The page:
Friday, November 7, 2008
Politics / Rolen
Two Steps Forward, One Step Back for Gay Americans
by Brent Rolen
on Fri, Nov 7, 2008 at 5:50 AM
The measures passed in Florida, Arizona, Arkansas and California to write unnecessary discrimination into their constitutions (as Tennessee did two years ago) took much of the wind out of my sails. If Arkansas had banned gay adoption this time last year, my nephew wouldn't be in the loving home of my sister and her partner, who still have to jump through all sorts of legal hoops to ensure they're both regarded as his equal parents since they can't be recognized as a legitimate couple in the eyes of the law.
Now, I understand that race and sexuality are not the same. Race is always on display. On The Ellen DeGeneres Show
, Wanda Sykes said it best when she joked that she never had to come out as black. And there's a lot of truth to the Avenue Q
song "Everyone's a Little Bit Racist," but at least an Obama presidency proves that we're making strides in facing and overcoming the issue.
However, gay people are, by definition, a minority: The majority of people are straight. The anti-gay measures that passed were basically a big "Screw You" to gay people all across the country, not just in the states affected. It's a simple case of a majority dictating what a minority can or can't do. It's called democracy. But it's also called disrespect.
These discriminatory measures--as well as most anti-gay sentiments--are based in religion, pure and simple. There are those who may claim otherwise, but we all know this is the honest truth. And from my understanding, this violates the First Amendment to the United States Constitution.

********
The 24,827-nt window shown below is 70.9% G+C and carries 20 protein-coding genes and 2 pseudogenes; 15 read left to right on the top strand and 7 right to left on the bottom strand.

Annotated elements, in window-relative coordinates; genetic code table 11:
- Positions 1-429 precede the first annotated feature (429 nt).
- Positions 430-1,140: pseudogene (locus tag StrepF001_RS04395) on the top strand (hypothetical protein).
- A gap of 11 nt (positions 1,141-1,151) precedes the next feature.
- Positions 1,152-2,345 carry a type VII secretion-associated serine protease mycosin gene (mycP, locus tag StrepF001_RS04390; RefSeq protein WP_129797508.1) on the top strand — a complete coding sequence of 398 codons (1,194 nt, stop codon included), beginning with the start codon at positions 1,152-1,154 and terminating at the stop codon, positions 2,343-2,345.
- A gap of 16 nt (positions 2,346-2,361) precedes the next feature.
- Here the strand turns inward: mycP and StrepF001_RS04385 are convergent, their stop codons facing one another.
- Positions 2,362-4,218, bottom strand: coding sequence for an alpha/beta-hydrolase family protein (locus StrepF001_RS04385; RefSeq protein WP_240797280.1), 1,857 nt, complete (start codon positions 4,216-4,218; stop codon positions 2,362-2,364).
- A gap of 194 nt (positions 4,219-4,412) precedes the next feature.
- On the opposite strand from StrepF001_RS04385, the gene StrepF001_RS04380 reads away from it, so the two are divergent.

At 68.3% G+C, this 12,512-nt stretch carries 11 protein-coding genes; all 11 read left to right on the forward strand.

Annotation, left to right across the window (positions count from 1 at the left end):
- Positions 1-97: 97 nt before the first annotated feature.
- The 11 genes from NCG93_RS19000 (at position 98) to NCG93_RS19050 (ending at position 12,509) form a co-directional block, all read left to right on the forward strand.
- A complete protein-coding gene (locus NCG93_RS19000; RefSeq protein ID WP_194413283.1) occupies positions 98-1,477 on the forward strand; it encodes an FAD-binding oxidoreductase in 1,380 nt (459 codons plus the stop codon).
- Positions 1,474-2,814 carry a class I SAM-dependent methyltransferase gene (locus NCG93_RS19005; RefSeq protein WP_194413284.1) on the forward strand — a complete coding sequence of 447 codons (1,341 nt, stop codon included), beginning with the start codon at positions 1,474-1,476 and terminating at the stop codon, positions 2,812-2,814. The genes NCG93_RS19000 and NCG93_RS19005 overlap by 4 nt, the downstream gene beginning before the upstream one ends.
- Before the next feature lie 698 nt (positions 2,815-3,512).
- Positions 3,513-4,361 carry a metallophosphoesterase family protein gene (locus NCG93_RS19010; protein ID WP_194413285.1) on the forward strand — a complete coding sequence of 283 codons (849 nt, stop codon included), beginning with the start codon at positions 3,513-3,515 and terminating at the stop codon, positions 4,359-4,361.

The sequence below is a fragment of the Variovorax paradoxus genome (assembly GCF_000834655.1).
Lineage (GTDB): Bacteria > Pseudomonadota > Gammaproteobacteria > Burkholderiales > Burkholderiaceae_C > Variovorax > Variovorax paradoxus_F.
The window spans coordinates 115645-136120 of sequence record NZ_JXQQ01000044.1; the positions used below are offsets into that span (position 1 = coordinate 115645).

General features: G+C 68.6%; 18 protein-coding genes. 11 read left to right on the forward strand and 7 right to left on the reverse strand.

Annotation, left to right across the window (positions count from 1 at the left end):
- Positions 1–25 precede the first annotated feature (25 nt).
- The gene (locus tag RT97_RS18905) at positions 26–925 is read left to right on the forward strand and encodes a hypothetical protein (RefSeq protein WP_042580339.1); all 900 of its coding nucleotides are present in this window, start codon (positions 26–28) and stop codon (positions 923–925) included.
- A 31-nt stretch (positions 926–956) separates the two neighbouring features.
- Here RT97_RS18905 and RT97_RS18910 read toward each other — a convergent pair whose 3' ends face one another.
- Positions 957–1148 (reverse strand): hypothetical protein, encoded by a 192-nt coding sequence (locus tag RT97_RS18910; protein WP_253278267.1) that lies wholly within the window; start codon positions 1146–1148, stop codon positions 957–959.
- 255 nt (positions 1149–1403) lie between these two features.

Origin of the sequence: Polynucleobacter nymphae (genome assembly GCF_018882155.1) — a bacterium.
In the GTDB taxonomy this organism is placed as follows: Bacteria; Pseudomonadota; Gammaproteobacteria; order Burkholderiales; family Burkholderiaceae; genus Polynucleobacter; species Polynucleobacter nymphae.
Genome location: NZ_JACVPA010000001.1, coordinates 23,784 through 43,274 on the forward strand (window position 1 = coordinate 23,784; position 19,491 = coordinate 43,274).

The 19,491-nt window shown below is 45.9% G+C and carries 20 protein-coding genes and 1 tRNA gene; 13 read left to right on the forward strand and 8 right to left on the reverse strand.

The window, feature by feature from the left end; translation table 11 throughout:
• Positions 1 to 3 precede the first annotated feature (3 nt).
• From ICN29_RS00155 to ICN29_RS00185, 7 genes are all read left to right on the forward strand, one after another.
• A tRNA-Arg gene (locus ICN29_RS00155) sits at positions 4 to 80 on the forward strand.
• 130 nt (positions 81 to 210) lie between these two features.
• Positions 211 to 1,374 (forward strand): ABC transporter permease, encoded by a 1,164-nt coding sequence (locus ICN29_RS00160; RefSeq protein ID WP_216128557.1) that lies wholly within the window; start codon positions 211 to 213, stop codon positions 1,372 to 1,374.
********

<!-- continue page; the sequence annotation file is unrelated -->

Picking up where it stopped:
And for those who claim it's a choice, you're correct: People do choose their religion. I didn't choose my sexuality. Years ago, I did have to choose to be myself after hiding who I was and who I loved. But this November, as my partner and I celebrate six years together, we can't choose to be a couple recognized by our state or nation. We're separate and
I went to bed Tuesday night elated that, as a country, we'd taken such a huge step forward for civil rights by electing the first black president. Obama didn't win by as much as I'd hoped, but a win is a win. I thought of Eddie Murphy, Chris Rock and other black comedians who've joked about it over the years, and here we are to experience the reality of it. No joke.
But as I woke up on Wednesday to an America that has made such a symbolic opening up of the table, I found that, as a gay citizen, plenty of America stood up to say, "Sorry, we still don't have room for you."